Attention: we are not the Diet Coke of healthcare! We aren't the generic cheaper substitute for the Brand name product. I don't know how much clearer we as a profession can be about the fact that we are not trying to be mini physicians. Perhaps they missed the last several decades and did not notice that we are separate professions with our own body of knowledge and our own culture. Just because we do some of the same things and our professions intersect at times doesn't make us the "lite" version of an MD.
And we have our own educators. There are plenty of talented folks in our own professions to be our teachers and our role models. I suggest that if MDs want to "help" us they can start by acknowledging us for what we are and stop talking about what we aren't.
Dear Career Coach: I am planning to seek a job in a completely new community. Currently I live in a small town and would like to relocate to a larger community within my state or possibly a long distance move to another region of the U.S. I am wondering if you can give me any advice about the best way to approach finding a job in a health system that I am completely unfamiliar with?
Dear Job Seeker: You are wise to give some thought to your job search before you begin. Applying for jobs without a solid and well thought out plan is to set yourself up for failure. This is true whether you are looking locally or making a big move.
As I was pondering an answer to your question it occurred to me that your situation is not that different from the challenges as a recruiter. Every day I was tasked with finding applicants that would be a good fit for positions with employers who were located in all different parts of the country. In order to find the right clinician and make a successful match it was imperative I learn about the culture of the organization. I will share the strategy that worked best for me.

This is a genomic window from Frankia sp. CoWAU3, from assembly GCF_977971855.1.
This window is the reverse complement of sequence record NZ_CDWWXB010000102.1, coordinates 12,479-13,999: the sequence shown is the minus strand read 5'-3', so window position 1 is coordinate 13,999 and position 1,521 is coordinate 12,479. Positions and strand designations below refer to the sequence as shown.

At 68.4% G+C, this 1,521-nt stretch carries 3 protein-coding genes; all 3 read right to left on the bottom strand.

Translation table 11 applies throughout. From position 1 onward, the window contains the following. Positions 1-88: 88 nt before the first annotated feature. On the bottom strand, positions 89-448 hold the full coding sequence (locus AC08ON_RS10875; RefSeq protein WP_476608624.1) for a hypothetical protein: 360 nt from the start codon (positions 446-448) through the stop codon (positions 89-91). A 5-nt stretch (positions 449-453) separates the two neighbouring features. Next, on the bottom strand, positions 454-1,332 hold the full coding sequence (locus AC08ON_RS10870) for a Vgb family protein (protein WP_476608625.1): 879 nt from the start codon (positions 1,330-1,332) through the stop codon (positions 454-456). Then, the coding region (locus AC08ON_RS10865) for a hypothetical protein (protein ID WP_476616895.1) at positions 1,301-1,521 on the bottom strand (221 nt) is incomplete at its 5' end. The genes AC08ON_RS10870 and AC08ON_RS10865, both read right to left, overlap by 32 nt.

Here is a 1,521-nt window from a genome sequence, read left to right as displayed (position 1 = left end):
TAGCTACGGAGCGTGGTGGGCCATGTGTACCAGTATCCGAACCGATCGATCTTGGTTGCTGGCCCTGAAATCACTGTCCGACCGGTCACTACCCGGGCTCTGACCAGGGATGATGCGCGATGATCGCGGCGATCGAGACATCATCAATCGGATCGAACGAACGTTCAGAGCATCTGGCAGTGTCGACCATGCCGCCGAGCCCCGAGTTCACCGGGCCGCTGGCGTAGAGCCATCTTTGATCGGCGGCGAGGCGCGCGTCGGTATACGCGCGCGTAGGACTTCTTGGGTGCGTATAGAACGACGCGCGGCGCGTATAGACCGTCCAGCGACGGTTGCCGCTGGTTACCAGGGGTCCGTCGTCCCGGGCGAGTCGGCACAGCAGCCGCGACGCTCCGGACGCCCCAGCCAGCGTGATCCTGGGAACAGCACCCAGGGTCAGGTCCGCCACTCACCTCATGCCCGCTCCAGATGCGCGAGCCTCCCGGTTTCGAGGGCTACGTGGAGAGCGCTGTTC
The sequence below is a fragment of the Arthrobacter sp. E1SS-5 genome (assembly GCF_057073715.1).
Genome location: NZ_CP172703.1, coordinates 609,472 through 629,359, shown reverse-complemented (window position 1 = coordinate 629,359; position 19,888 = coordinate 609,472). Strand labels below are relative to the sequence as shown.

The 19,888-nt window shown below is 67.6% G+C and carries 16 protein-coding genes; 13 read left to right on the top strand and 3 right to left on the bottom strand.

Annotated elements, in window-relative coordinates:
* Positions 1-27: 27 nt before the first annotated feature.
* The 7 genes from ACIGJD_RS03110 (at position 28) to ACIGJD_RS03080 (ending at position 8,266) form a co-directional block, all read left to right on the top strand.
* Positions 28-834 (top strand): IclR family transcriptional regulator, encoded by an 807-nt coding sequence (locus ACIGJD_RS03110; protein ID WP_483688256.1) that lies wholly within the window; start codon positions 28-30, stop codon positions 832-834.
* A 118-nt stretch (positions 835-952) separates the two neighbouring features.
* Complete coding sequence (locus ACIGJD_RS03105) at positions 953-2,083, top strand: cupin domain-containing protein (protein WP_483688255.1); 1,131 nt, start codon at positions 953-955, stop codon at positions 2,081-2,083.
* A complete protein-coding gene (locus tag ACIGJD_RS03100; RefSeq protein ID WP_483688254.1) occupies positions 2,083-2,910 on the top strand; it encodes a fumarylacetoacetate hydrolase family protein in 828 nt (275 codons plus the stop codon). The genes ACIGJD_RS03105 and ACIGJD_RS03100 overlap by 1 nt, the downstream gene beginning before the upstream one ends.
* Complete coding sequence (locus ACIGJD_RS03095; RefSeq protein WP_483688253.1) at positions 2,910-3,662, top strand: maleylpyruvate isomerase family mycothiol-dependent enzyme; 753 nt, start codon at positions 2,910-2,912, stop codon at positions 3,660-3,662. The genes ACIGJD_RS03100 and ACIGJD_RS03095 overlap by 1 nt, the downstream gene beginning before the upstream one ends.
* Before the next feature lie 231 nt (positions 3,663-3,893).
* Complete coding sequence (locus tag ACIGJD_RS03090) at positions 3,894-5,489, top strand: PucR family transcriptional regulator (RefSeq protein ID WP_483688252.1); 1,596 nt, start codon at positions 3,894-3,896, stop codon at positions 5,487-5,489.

Don't be afraid to ask questions. Get someone on the phone and ask them as many questions as you can think of about the job and their organization. Before you even begin telling them YOUR story you should start by asking about the people who work there. What types of personalities fit in best? What is the history of the job - who did it before and why did they leave? Next, ask them about the patients who attend that clinic. Are they young working families, retirees or a mix? Ask also about the community. Try to get a sense of what people who live there like to do for work and recreation. What are the major attractions? What challenges is the community facing?
I know you are thinking this sounds like a lot to ask of a stranger but if you are genuinely interested people will respond to you. Of course, prior to your call you should have thoroughly researched all of the above. This will help you sound knowledgeable and ask questions that make sense. The internet is an invaluable tool to gather info. You can quickly and easily review the mission and value statements of prospective employers as well as if they have won any awards, have any initiatives or projects in the works. And here is the insider tip - look at the healthcare organization from the patient perspective. Pretend like you are thinking of going to their clinic for your healthcare - what would you like to know?
And lastly, contact any local professional organizations in the area you are thinking you might want to live and work. Most have a website and many have Facebook pages where you can interact with clinicians who already live there.
Good luck and happy job searching!
Demand for NPs or PAs to fill permanent or direct hire positions fluctuates wildly. In the past decade I have seen both boom and bust markets. The economy most directly drives the ability of employers to hire. During the recession we saw a marked decrease in the number of open positions. Healthcare organizations were feeling the squeeze of falling revenue because they were unable to collect on outstanding bills and consumers started to avoid or cut back on healthcare visits. The recession coincided with the uncertainty about the implementation of the ACA which further complicated the job scene. Employers stopped hiring and in some cases even began to lay off or cut hours for many NPs and PAs.